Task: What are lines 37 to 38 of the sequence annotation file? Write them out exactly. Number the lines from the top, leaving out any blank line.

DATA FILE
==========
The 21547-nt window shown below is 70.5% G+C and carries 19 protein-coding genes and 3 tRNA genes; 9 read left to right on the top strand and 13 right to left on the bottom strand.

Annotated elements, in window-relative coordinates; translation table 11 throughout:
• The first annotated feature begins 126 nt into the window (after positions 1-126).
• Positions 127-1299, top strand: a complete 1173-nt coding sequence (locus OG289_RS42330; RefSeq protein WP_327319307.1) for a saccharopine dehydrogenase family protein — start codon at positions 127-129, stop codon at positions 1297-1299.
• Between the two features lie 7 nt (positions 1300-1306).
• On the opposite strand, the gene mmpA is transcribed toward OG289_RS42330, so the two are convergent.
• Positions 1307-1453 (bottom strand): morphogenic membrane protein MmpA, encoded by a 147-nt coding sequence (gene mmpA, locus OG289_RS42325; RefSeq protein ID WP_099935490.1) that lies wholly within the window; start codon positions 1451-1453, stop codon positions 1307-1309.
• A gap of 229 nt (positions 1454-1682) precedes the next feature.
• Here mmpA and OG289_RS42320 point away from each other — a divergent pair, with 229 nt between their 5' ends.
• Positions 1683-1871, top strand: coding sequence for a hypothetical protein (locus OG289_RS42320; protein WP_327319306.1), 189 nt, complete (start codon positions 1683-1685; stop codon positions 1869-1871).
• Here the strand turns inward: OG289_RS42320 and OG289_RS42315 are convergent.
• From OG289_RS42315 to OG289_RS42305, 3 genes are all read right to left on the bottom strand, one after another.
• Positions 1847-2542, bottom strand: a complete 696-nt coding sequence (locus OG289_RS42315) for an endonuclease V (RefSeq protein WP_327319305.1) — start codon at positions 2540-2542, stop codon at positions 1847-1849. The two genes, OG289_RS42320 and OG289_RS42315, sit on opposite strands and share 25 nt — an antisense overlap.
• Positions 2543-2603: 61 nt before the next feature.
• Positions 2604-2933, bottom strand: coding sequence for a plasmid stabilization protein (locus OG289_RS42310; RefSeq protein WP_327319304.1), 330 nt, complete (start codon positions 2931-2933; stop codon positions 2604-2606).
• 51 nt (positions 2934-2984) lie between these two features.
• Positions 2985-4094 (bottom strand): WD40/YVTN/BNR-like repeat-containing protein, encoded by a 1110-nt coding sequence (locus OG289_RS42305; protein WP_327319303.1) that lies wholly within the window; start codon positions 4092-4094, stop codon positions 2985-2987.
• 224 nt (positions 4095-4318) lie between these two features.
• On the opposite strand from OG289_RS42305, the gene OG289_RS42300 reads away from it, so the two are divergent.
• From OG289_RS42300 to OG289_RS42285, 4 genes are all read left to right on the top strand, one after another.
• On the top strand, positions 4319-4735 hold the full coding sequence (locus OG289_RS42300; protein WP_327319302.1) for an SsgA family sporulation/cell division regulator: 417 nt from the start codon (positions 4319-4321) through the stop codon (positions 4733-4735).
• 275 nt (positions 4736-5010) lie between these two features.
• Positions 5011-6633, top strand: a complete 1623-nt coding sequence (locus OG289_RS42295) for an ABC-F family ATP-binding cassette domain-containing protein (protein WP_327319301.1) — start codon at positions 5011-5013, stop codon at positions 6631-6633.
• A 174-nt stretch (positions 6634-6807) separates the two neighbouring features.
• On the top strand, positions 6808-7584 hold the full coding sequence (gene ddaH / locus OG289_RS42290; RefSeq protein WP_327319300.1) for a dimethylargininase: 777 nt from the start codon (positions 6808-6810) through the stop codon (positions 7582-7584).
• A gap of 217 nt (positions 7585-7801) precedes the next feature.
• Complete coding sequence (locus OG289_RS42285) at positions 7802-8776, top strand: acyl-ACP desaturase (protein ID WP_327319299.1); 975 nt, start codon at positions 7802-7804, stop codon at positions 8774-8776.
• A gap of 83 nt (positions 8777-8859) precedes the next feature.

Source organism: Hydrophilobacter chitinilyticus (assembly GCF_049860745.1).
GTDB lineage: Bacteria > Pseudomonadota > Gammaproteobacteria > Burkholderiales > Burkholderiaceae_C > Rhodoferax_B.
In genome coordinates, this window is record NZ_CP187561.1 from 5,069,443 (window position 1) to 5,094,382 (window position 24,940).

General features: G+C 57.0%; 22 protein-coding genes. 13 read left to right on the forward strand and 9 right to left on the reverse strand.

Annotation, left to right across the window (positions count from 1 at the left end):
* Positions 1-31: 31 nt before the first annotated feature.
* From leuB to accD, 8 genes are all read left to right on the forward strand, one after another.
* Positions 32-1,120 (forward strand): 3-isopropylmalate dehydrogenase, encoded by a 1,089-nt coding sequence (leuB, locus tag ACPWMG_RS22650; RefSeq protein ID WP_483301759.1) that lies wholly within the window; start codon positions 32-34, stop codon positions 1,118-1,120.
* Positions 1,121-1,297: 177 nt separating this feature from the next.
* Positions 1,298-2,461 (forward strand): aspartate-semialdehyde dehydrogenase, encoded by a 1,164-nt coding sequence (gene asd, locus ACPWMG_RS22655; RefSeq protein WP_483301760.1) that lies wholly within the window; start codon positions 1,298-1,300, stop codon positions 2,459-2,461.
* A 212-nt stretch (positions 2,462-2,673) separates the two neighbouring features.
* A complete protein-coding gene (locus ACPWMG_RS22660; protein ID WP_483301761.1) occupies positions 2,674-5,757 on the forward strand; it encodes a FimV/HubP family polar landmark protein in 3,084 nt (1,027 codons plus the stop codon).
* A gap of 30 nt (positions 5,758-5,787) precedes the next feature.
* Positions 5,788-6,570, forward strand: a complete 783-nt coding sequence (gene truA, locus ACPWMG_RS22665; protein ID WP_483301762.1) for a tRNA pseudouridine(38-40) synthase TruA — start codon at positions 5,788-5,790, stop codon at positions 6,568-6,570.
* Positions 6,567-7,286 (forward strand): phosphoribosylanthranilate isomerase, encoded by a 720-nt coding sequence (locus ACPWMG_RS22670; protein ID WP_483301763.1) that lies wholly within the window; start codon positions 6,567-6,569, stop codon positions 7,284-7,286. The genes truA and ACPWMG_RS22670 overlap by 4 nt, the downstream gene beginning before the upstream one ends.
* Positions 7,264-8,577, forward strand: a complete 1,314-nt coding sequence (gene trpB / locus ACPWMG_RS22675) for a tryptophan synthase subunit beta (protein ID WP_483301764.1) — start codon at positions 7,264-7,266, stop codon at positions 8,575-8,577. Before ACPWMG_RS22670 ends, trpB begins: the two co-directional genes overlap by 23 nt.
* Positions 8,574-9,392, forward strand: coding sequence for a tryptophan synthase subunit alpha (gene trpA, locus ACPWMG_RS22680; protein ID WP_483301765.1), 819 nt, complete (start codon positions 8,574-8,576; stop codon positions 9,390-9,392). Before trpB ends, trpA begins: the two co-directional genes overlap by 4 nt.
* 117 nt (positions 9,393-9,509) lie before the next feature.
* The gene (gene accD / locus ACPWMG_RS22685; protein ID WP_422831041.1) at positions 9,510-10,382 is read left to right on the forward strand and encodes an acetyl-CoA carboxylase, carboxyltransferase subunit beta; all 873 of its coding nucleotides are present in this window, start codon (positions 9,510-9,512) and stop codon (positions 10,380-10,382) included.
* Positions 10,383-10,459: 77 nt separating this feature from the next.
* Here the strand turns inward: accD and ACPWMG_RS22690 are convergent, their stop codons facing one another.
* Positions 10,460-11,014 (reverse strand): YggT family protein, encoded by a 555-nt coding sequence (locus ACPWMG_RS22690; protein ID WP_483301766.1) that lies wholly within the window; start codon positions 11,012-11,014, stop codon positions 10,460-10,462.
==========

* Positions 1,121-1,297: 177 nt separating this feature from the next.
* Positions 1,298-2,461 (forward strand): aspartate-semialdehyde dehydrogenase, encoded by a 1,164-nt coding sequence (gene asd, locus ACPWMG_RS22655; RefSeq protein WP_483301760.1) that lies wholly within the window; start codon positions 1,298-1,300, stop codon positions 2,459-2,461.